Integrative Medicine; What the Health is it and How Can I Use it?
Integrative Health and Medicine (IHM) has a rich history across the world, and currently holds an essential role in complementing traditional Western Medicine. Healthcare professionals are frequently approached with questions regarding the safety, efficacy, and use of herbal supplements. Unfortunately, well-designed large randomized controlled trials evaluating these products are frequently lacking. There is also a need to understand all of the various modalities within IHM and how these may affect (either complement or adversely impact) a patient’s drug therapy. Given this, there is a need for them to become familiar with the IHM field and appropriately assess the risk: benefit ratio of these modalities to provide recommendations to patients and providers

Herbal & Non-Botanical Dietary Supplements: It’s Like Déjà Vu All Over Again
Do you know why herbal medicines and dietary supplements continue to be regulated differently from prescription and over-the-counter drugs? Can you make rational, evidence-based recommendations on supplements and, if so, how can you know which specific products are reputable? In this module, we’ll discuss how dietary supplement regulation still presents a challenge to the practitioner and cover some more recent botanical products in the news, such as butterbur and feverfew, kratom, and cannabidiol (CBD).


Overview: This online series of courses will provide an in-depth understanding of Motivational Interviewing (MI) as an evidence based approach to support health behavior change. A health care provider's skill in recognizing patients' readiness, responding effectively to both sides of the patient's ambivalence and supporting motivation for change is essential to improving health outcomes. Attendees will participate in practice exercises and participatory learning experiences, and after courses 1 and 2 will be ready to try MI in patient encounters. Access to an interactive website for follow-up networking and peer support is also included.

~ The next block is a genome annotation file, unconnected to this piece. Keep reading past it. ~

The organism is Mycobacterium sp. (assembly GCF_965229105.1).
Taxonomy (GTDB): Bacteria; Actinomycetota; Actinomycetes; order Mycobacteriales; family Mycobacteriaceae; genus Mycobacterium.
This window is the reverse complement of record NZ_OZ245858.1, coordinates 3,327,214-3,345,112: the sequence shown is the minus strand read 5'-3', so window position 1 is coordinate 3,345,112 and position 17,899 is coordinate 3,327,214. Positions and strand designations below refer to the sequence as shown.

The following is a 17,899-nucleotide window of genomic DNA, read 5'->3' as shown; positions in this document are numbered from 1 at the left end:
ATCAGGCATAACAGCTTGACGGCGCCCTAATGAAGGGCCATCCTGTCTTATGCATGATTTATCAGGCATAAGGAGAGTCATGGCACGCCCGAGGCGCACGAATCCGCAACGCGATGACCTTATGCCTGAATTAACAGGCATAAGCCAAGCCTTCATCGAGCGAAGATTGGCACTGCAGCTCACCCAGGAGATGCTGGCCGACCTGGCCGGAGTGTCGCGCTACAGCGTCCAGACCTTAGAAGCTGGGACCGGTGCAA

Course Flyer


Guidelines and Tools for Improving Pain Management: Opioid Stewardship
With the opioid crisis on the rise, it’s never been more important for health professionals to stay up-to-date on the latest pain management methods. This online, self-paced course is designed for health professionals in Colorado who treat patients dealing with pain, including clinicians, nurses, dentists, psychologists, and pharmacists.​

Participants in this course will gain the skills and knowledge needed to:

  • Follow the latest state, federal, and professional association guidelines to improve patient care.
  • Apply evidence-based, comprehensive pain management practices and address opioid misuse.

Offered by the Center for Health, Work & Environment at the Colorado School of Public Health and the Colorado Consortium for Prescription Drug Abuse Prevention, this course is based on leading research and best practices from experts at the forefront of combating the opioid crisis.